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Why technology is not the silver bullet in securing a sustainable future

And why we need a regenerative approach.

I was speaking with a client this week who was hugely excited about the role technology would play in their business achieving their sustainability ambitions. He shared stories of how, with the right technology, all the world’s problems would be solved — from working from home to climate change, from transport systems to robotic guide dogs, from car batteries that charge in 10 minutes to floating farms. I was captivated by his passion and, as I listened to the narrative, I found myself getting taken along with the vision of this futuristic place. Admittedly, in my mind the place did start to look a bit like the hoverboard scenes in Back to the Future, but still, in that moment, I was absolutely drawn in to his view of the future where the world was shiny, life was efficient, unproblematic, and slick as hell. It felt good to think of all the challenges we’re facing at the moment being swept away with technological fixes already in motion.

But then, less than 5 minutes later, I felt empty.

And that’s because I know full-well that technology will not enough be enough to secure the future we want and need. To get to where we to be, the starting point must be a regenerative lens rather than a technological one. We need to rethink and redesign entire political, cultural, and economic systems. People, business and policymakers will all have an active role to play in renewing, restoring and regenerating broken systems. The focus needs to shift from technological fixes within those systems.

All of this is brought into the fore with the Frontiers of Conservation report, as the writers of this report summarised:

The gravity of the situation requires fundamental changes to global capitalism, education, and equality, which include inter alia the abolition of perpetual economic growth, properly pricing externalities, a rapid exit from fossil-fuel use, strict regulation of markets and property acquisition, reigning in corporate lobbying, and the empowerment of women. These choices will necessarily entail difficult conversations about population growth and the necessity of dwindling but more equitable standards of living.

I would go one step further than that and suggest that if we can make decisions in every part of life through a regenerative lens, we absolutely can create the shift we need. A net-positive framing for the decisions we make, the innovation we deliver, and the people we engage will get us there. But that’s a heck of a mindset shift from the ‘technology will fix it’ and ‘there is a silver bullet’ sentiment which continues to perpetuate business and political leadership.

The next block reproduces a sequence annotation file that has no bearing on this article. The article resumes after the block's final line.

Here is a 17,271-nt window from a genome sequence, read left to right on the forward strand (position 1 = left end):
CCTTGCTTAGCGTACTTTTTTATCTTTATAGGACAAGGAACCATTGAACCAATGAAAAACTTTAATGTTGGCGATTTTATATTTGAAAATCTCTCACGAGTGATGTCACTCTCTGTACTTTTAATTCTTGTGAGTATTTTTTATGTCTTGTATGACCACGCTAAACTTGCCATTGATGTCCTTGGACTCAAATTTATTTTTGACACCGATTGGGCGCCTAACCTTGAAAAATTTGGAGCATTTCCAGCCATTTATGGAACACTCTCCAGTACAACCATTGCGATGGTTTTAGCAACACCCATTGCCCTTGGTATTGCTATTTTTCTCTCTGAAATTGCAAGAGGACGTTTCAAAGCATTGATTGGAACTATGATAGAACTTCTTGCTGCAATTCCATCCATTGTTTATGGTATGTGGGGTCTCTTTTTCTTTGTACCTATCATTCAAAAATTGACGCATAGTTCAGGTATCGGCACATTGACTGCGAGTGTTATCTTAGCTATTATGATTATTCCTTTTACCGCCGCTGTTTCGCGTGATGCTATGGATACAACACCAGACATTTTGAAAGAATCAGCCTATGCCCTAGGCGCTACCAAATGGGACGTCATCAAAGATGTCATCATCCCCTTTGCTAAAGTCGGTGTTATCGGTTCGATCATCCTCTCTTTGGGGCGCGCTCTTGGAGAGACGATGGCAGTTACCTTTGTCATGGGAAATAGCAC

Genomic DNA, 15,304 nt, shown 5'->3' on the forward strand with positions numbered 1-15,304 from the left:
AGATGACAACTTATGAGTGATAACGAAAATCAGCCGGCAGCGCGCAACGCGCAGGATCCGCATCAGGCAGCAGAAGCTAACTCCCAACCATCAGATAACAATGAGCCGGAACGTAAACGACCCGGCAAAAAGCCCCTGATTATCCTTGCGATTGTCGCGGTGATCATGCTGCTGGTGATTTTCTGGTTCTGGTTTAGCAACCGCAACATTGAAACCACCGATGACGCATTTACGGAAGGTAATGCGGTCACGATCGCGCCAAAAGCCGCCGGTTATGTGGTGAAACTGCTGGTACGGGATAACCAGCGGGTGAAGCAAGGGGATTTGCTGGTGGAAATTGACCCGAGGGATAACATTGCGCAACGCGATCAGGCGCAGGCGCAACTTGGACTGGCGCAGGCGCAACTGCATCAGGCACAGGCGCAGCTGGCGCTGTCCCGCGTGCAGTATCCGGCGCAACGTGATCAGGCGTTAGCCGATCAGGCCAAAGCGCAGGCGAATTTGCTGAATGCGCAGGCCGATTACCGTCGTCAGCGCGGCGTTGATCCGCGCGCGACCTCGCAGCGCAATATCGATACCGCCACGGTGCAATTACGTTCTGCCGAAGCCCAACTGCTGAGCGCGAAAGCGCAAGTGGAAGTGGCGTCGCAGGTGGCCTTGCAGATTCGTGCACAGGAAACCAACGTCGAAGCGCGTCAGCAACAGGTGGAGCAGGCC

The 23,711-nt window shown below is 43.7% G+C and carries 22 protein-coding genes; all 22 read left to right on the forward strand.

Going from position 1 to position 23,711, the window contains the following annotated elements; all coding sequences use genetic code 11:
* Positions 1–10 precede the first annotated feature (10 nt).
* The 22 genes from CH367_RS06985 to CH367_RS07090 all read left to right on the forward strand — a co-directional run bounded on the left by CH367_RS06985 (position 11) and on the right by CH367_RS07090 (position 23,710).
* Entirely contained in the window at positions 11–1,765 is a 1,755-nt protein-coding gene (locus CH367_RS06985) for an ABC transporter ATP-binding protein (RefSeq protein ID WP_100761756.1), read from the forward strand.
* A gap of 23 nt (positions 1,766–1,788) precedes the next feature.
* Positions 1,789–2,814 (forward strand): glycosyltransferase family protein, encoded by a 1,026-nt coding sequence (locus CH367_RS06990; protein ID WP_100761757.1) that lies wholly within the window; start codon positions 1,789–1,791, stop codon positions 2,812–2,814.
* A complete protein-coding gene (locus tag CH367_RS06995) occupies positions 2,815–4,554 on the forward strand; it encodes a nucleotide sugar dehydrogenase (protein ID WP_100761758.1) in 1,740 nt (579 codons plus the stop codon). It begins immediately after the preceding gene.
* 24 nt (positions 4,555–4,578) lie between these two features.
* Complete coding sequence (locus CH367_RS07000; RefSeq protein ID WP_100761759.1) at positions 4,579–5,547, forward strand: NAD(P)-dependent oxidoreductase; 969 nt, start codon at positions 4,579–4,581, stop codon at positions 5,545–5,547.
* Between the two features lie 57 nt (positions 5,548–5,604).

Technocrats vs regenerists

And as the Silicon Valley types continue to innovate incredible technologies we frankly don’t even know we need (and sometimes probably don’t), we see a fork in the road — the technocrats who paint the picture of the future which is fast, shiny, and clean, versus the regenerists who paint a future of humanity with a renewed connection to nature, with businesses, political structures, and communities operating as living systems. The card the technocrats think they have up their sleeves is if we can’t fight climate change in time, we’ll just space-travel to another planet and set up camp there. The regenerists on the other hand know that we have a duty to work within the planetary boundaries and ensure we can provide future generations with an opportunity to thrive.

Why did we get to this

And there are so many reasons why we’ve ended up with this fork in the road, and with an overly simplistic and binary view of what will most facilitate human progress and survival (either a technological or living systems approach).

Just a few of those reasons:

  • Separation — we as humanity have separated ourselves from the planet, thinking we’re above it, beyond it. We’ve forgotten that without a thriving planet there can be no ecosystems, no business, no life.
  • Treatment of people and organisations as machines rather than living systems
  • An obsession with growth
  • We continue to boil down big complex problems into ‘manageable’ ‘measurable’ tasks solving the wrong problems with technical rather than systems approaches

This philosophy that we can innovate ourselves out of any crisis with new products and services without fundamentally redressing our relationship with the planet is really the crux of where everything is becoming unhinged. As a society, we are forgetting what we’re all about and how we can thrive.

A regenerative future enabled by technology

So, what I am proposing is that as we drive the green recovery — rethinking systems and structures — we look through a regenerative lens, focusing on the basics of planetary and societal health, and trust that the rest with follow. We must adopt regenerative principles to everything we we do, including: holism (valuing the entirety of the system), interdependence (recognising connections with clients, suppliers, partners and competitors), and developmental (grow and develop ability for people and systems to thrive). Ultimately, moving away from simplistic, binary sense-making, and giving up on the silver-bullet mentality that is entirely inappropriate for the complexity and scale of the challenges we are facing.